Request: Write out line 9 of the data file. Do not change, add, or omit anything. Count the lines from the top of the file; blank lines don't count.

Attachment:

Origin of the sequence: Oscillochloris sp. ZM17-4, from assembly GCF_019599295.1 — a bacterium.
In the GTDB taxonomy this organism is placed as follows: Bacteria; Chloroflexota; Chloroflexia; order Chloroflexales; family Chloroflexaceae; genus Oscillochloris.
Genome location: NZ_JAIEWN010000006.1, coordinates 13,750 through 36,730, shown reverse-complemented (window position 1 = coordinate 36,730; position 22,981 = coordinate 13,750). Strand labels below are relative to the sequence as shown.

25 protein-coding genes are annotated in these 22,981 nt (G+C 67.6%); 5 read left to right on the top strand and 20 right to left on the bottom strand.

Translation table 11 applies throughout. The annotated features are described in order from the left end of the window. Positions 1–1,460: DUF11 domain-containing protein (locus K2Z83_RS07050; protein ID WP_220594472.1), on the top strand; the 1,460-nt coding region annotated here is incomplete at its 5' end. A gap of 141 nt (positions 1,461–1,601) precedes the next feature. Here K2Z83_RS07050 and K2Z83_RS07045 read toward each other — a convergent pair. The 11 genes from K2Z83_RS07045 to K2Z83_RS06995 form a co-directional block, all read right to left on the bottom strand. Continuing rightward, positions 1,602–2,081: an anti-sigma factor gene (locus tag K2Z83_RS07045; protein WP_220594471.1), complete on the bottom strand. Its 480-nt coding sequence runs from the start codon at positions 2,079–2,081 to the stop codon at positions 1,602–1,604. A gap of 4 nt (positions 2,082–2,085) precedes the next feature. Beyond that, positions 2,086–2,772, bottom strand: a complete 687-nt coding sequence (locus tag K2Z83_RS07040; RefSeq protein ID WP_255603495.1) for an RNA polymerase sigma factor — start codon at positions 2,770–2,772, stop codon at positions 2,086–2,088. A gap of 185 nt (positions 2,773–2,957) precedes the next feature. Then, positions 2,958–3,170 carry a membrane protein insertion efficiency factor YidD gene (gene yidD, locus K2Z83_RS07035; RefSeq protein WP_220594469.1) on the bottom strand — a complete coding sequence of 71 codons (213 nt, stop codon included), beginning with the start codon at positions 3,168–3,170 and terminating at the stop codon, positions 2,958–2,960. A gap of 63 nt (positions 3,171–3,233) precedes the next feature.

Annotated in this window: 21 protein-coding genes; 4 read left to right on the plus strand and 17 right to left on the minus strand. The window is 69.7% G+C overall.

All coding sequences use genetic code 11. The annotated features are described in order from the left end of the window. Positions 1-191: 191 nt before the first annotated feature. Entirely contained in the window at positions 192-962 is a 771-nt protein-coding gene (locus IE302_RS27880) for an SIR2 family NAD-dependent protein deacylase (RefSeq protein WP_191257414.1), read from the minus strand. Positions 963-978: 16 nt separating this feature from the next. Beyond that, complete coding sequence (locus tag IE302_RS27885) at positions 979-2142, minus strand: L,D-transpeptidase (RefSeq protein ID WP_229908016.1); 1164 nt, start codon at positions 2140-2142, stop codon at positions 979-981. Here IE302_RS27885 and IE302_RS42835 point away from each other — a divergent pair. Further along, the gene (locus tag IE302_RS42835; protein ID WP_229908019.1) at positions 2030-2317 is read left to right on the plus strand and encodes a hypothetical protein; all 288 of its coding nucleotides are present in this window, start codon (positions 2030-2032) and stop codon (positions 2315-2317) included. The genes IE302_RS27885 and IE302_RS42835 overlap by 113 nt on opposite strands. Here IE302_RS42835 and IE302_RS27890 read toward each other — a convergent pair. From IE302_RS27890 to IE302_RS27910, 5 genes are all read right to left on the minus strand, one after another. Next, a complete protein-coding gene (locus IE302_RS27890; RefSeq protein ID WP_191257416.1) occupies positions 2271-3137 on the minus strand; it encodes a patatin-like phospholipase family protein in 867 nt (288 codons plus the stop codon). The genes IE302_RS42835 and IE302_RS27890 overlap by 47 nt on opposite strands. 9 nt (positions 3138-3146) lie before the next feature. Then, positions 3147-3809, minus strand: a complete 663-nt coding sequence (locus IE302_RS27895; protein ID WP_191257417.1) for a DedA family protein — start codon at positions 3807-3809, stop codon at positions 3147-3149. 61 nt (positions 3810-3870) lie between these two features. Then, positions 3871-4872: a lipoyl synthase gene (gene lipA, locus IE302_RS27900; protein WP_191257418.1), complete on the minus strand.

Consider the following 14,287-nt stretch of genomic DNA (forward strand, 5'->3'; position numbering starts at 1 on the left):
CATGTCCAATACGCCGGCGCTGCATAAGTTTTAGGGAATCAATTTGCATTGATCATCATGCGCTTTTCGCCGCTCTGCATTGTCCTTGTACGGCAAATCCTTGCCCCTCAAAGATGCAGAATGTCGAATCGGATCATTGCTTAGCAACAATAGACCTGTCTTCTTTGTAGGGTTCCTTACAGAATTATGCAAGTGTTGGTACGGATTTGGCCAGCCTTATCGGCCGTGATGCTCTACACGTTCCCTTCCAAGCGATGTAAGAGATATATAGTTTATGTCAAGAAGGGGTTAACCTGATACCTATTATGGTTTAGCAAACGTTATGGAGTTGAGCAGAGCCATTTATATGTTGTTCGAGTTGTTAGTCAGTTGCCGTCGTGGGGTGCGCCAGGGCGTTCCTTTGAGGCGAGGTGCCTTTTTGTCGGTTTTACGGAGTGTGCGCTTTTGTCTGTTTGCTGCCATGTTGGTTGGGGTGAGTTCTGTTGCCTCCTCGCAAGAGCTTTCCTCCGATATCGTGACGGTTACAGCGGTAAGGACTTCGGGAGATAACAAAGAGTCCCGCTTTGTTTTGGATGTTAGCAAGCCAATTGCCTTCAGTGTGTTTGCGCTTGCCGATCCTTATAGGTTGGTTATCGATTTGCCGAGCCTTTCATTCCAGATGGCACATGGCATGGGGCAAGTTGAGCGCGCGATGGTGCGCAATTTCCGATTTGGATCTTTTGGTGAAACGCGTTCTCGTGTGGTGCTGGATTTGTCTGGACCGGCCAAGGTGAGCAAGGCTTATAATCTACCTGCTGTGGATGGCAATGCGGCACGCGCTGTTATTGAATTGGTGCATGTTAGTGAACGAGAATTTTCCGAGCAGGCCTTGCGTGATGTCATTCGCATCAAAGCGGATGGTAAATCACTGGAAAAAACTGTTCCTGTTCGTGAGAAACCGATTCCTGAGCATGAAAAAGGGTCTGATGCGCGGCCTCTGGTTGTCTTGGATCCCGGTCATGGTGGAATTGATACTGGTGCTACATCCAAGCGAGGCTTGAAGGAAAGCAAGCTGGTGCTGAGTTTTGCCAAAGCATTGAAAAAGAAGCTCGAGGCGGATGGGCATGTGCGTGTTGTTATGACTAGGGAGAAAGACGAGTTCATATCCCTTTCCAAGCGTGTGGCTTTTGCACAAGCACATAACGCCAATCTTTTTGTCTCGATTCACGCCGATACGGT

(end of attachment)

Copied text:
CATGTCCAATACGCCGGCGCTGCATAAGTTTTAGGGAATCAATTTGCATTGATCATCATGCGCTTTTCGCCGCTCTGCATTGTCCTTGTACGGCAAATCCTTGCCCCTCAAAGATGCAGAATGTCGAATCGGATCATTGCTTAGCAACAATAGACCTGTCTTCTTTGTAGGGTTCCTTACAGAATTATGCAAGTGTTGGTACGGATTTGGCCAGCCTTATCGGCCGTGATGCTCTACACGTTCCCTTCCAAGCGATGTAAGAGATATATAGTTTATGTCAAGAAGGGGTTAACCTGATACCTATTATGGTTTAGCAAACGTTATGGAGTTGAGCAGAGCCATTTATATGTTGTTCGAGTTGTTAGTCAGTTGCCGTCGTGGGGTGCGCCAGGGCGTTCCTTTGAGGCGAGGTGCCTTTTTGTCGGTTTTACGGAGTGTGCGCTTTTGTCTGTTTGCTGCCATGTTGGTTGGGGTGAGTTCTGTTGCCTCCTCGCAAGAGCTTTCCTCCGATATCGTGACGGTTACAGCGGTAAGGACTTCGGGAGATAACAAAGAGTCCCGCTTTGTTTTGGATGTTAGCAAGCCAATTGCCTTCAGTGTGTTTGCGCTTGCCGATCCTTATAGGTTGGTTATCGATTTGCCGAGCCTTTCATTCCAGATGGCACATGGCATGGGGCAAGTTGAGCGCGCGATGGTGCGCAATTTCCGATTTGGATCTTTTGGTGAAACGCGTTCTCGTGTGGTGCTGGATTTGTCTGGACCGGCCAAGGTGAGCAAGGCTTATAATCTACCTGCTGTGGATGGCAATGCGGCACGCGCTGTTATTGAATTGGTGCATGTTAGTGAACGAGAATTTTCCGAGCAGGCCTTGCGTGATGTCATTCGCATCAAAGCGGATGGTAAATCACTGGAAAAAACTGTTCCTGTTCGTGAGAAACCGATTCCTGAGCATGAAAAAGGGTCTGATGCGCGGCCTCTGGTTGTCTTGGATCCCGGTCATGGTGGAATTGATACTGGTGCTACATCCAAGCGAGGCTTGAAGGAAAGCAAGCTGGTGCTGAGTTTTGCCAAAGCATTGAAAAAGAAGCTCGAGGCGGATGGGCATGTGCGTGTTGTTATGACTAGGGAGAAAGACGAGTTCATATCCCTTTCCAAGCGTGTGGCTTTTGCACAAGCACATAACGCCAATCTTTTTGTCTCGATTCACGCCGATACGGT